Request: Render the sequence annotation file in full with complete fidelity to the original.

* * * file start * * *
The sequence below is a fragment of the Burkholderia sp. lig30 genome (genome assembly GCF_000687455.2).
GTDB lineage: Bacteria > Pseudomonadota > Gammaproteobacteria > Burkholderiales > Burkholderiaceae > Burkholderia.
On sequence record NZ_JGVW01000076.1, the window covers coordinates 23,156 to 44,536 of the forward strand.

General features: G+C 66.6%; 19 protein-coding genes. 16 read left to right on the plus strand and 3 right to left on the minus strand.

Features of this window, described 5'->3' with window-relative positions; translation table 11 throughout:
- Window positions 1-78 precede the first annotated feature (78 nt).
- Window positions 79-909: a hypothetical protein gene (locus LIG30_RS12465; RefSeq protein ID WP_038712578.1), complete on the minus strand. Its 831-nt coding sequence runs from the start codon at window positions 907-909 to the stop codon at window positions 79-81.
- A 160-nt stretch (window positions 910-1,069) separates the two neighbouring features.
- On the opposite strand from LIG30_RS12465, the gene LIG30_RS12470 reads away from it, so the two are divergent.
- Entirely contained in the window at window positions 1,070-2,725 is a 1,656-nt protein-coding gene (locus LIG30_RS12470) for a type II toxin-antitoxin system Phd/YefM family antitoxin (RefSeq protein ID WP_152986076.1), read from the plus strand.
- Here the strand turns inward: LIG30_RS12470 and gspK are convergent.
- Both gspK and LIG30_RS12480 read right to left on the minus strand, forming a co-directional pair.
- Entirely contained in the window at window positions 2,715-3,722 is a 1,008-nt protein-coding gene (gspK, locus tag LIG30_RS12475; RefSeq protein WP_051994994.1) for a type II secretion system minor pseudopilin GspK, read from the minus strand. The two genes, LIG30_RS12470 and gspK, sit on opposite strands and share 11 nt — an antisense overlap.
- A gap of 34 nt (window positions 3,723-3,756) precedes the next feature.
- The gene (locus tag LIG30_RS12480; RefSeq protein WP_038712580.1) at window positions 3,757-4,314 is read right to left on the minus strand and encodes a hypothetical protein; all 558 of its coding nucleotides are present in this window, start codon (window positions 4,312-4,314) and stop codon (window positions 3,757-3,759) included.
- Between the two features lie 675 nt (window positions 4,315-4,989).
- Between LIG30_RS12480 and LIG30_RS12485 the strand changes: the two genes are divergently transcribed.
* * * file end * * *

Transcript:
The sequence below is a fragment of the Burkholderia sp. lig30 genome (genome assembly GCF_000687455.2).
GTDB lineage: Bacteria > Pseudomonadota > Gammaproteobacteria > Burkholderiales > Burkholderiaceae > Burkholderia.
On sequence record NZ_JGVW01000076.1, the window covers coordinates 23,156 to 44,536 of the forward strand.

General features: G+C 66.6%; 19 protein-coding genes. 16 read left to right on the plus strand and 3 right to left on the minus strand.

Features of this window, described 5'->3' with window-relative positions; translation table 11 throughout:
- Window positions 1-78 precede the first annotated feature (78 nt).
- Window positions 79-909: a hypothetical protein gene (locus LIG30_RS12465; RefSeq protein ID WP_038712578.1), complete on the minus strand. Its 831-nt coding sequence runs from the start codon at window positions 907-909 to the stop codon at window positions 79-81.
- A 160-nt stretch (window positions 910-1,069) separates the two neighbouring features.
- On the opposite strand from LIG30_RS12465, the gene LIG30_RS12470 reads away from it, so the two are divergent.
- Entirely contained in the window at window positions 1,070-2,725 is a 1,656-nt protein-coding gene (locus LIG30_RS12470) for a type II toxin-antitoxin system Phd/YefM family antitoxin (RefSeq protein ID WP_152986076.1), read from the plus strand.
- Here the strand turns inward: LIG30_RS12470 and gspK are convergent.
- Both gspK and LIG30_RS12480 read right to left on the minus strand, forming a co-directional pair.
- Entirely contained in the window at window positions 2,715-3,722 is a 1,008-nt protein-coding gene (gspK, locus tag LIG30_RS12475; RefSeq protein WP_051994994.1) for a type II secretion system minor pseudopilin GspK, read from the minus strand. The two genes, LIG30_RS12470 and gspK, sit on opposite strands and share 11 nt — an antisense overlap.
- A gap of 34 nt (window positions 3,723-3,756) precedes the next feature.
- The gene (locus tag LIG30_RS12480; RefSeq protein WP_038712580.1) at window positions 3,757-4,314 is read right to left on the minus strand and encodes a hypothetical protein; all 558 of its coding nucleotides are present in this window, start codon (window positions 4,312-4,314) and stop codon (window positions 3,757-3,759) included.
- Between the two features lie 675 nt (window positions 4,315-4,989).
- Between LIG30_RS12480 and LIG30_RS12485 the strand changes: the two genes are divergently transcribed.